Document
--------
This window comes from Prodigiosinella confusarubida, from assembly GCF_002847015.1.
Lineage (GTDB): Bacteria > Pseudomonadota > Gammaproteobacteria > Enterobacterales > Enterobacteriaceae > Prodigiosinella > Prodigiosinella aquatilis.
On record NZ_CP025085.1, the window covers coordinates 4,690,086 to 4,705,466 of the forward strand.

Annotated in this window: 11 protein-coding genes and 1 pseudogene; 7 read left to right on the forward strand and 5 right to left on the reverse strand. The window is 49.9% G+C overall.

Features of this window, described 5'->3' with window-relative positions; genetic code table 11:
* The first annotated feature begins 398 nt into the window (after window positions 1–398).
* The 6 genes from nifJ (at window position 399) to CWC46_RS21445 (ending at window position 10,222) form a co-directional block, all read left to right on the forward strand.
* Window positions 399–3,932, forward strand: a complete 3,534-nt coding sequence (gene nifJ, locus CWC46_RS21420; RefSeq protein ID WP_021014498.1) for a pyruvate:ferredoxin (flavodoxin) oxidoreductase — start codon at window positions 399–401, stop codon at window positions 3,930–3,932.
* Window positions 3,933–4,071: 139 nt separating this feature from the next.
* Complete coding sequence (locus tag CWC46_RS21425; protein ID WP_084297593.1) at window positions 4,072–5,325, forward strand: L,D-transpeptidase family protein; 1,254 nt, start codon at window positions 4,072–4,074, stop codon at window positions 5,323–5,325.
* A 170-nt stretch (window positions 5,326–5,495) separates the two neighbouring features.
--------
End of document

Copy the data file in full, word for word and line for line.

This window comes from Prodigiosinella confusarubida, from assembly GCF_002847015.1.
Lineage (GTDB): Bacteria > Pseudomonadota > Gammaproteobacteria > Enterobacterales > Enterobacteriaceae > Prodigiosinella > Prodigiosinella aquatilis.
On record NZ_CP025085.1, the window covers coordinates 4,690,086 to 4,705,466 of the forward strand.

Annotated in this window: 11 protein-coding genes and 1 pseudogene; 7 read left to right on the forward strand and 5 right to left on the reverse strand. The window is 49.9% G+C overall.

Features of this window, described 5'->3' with window-relative positions; genetic code table 11:
* The first annotated feature begins 398 nt into the window (after window positions 1–398).
* The 6 genes from nifJ (at window position 399) to CWC46_RS21445 (ending at window position 10,222) form a co-directional block, all read left to right on the forward strand.
* Window positions 399–3,932, forward strand: a complete 3,534-nt coding sequence (gene nifJ, locus CWC46_RS21420; RefSeq protein ID WP_021014498.1) for a pyruvate:ferredoxin (flavodoxin) oxidoreductase — start codon at window positions 399–401, stop codon at window positions 3,930–3,932.
* Window positions 3,933–4,071: 139 nt separating this feature from the next.
* Complete coding sequence (locus tag CWC46_RS21425; protein ID WP_084297593.1) at window positions 4,072–5,325, forward strand: L,D-transpeptidase family protein; 1,254 nt, start codon at window positions 4,072–4,074, stop codon at window positions 5,323–5,325.
* A 170-nt stretch (window positions 5,326–5,495) separates the two neighbouring features.